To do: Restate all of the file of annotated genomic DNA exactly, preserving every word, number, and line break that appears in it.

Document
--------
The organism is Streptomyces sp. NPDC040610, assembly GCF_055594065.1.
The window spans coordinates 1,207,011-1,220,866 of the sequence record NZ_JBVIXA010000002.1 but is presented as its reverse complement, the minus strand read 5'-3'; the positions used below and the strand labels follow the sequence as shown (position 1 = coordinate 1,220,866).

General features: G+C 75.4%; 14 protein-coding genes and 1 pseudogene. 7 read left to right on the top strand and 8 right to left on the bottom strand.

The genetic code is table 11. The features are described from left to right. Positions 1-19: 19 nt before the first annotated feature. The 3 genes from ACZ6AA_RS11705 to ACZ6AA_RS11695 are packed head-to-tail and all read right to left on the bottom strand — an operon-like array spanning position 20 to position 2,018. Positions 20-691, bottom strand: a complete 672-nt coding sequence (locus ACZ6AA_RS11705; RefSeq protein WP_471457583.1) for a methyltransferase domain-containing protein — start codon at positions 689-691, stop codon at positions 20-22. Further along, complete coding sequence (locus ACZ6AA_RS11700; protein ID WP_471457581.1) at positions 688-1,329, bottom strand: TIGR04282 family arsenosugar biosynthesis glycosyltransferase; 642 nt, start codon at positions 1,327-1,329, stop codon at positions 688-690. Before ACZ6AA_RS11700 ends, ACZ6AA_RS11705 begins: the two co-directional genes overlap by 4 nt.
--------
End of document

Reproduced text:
The organism is Streptomyces sp. NPDC040610, assembly GCF_055594065.1.
The window spans coordinates 1,207,011-1,220,866 of the sequence record NZ_JBVIXA010000002.1 but is presented as its reverse complement, the minus strand read 5'-3'; the positions used below and the strand labels follow the sequence as shown (position 1 = coordinate 1,220,866).

General features: G+C 75.4%; 14 protein-coding genes and 1 pseudogene. 7 read left to right on the top strand and 8 right to left on the bottom strand.

The genetic code is table 11. The features are described from left to right. Positions 1-19: 19 nt before the first annotated feature. The 3 genes from ACZ6AA_RS11705 to ACZ6AA_RS11695 are packed head-to-tail and all read right to left on the bottom strand — an operon-like array spanning position 20 to position 2,018. Positions 20-691, bottom strand: a complete 672-nt coding sequence (locus ACZ6AA_RS11705; RefSeq protein WP_471457583.1) for a methyltransferase domain-containing protein — start codon at positions 689-691, stop codon at positions 20-22. Further along, complete coding sequence (locus ACZ6AA_RS11700; protein ID WP_471457581.1) at positions 688-1,329, bottom strand: TIGR04282 family arsenosugar biosynthesis glycosyltransferase; 642 nt, start codon at positions 1,327-1,329, stop codon at positions 688-690. Before ACZ6AA_RS11700 ends, ACZ6AA_RS11705 begins: the two co-directional genes overlap by 4 nt.